Tuna Commission Fails to Reach Agreement on Pacific Tuna
The Inter-American Tropical Tuna Commission (IATTC) at its annual meeting in Panama City last week for the fourth time failed to produce a conservation agreement to combat tuna overfishing in the Eastern Pacific, a consortium of conservation and fishing groups, including World Wildlife Fund, Conservation International and the National Fisheries Institute, reported yesterday.
According to the IATTC, bigeye and yellowfin tuna populations are declining and average capture size is decreasing, while fishing capacity, effort and efficiency are on the rise and the high capture rate of juveniles is exacerbating the population decline.
Conservation and fishing groups are urging the IATTC to take action, but most management options considered by the commission fell far short of the minimum recommendations by IATTC scientists. That, combined with some member countries' reluctance to negotiate, blocked the adoption of an agreement, according to the groups.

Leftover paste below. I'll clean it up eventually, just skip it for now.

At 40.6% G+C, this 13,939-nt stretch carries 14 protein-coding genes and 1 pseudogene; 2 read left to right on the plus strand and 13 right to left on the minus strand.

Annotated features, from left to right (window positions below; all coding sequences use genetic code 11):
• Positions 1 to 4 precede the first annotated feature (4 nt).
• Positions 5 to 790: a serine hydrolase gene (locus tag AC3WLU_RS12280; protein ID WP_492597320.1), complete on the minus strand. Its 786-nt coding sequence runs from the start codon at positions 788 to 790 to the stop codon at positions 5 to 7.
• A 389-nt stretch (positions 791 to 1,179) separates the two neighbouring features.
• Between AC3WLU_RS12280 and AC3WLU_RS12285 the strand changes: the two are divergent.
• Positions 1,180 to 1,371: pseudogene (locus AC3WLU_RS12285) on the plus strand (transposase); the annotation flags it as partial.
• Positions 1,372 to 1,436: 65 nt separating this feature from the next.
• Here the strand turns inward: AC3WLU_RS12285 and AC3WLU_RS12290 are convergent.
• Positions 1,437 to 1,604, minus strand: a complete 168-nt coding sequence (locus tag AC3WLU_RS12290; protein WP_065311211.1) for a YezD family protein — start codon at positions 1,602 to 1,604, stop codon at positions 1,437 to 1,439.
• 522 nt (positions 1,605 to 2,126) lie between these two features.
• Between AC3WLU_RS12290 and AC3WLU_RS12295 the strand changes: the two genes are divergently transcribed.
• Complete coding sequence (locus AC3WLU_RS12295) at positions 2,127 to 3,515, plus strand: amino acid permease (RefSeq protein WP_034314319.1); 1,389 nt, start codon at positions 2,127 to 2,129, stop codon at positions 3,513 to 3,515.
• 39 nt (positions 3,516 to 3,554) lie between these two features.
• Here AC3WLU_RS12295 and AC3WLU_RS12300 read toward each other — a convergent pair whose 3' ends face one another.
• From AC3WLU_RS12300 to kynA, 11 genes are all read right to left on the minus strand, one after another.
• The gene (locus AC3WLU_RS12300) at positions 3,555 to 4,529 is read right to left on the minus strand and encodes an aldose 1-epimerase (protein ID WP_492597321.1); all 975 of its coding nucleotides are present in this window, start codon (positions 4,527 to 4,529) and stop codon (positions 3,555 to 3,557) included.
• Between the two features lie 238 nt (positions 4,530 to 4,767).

Despite setbacks, the meeting was a victory for transparency and inclusion of non-fishing groups in the discussions, said the groups. The parties to the IATTC accepted a U.S. proposal that allowed a representative of non-governmental organizations to participate with member countries in closed-door negotiating sessions.
The next IATTC meeting will take place in La Jolla, Calif., in October.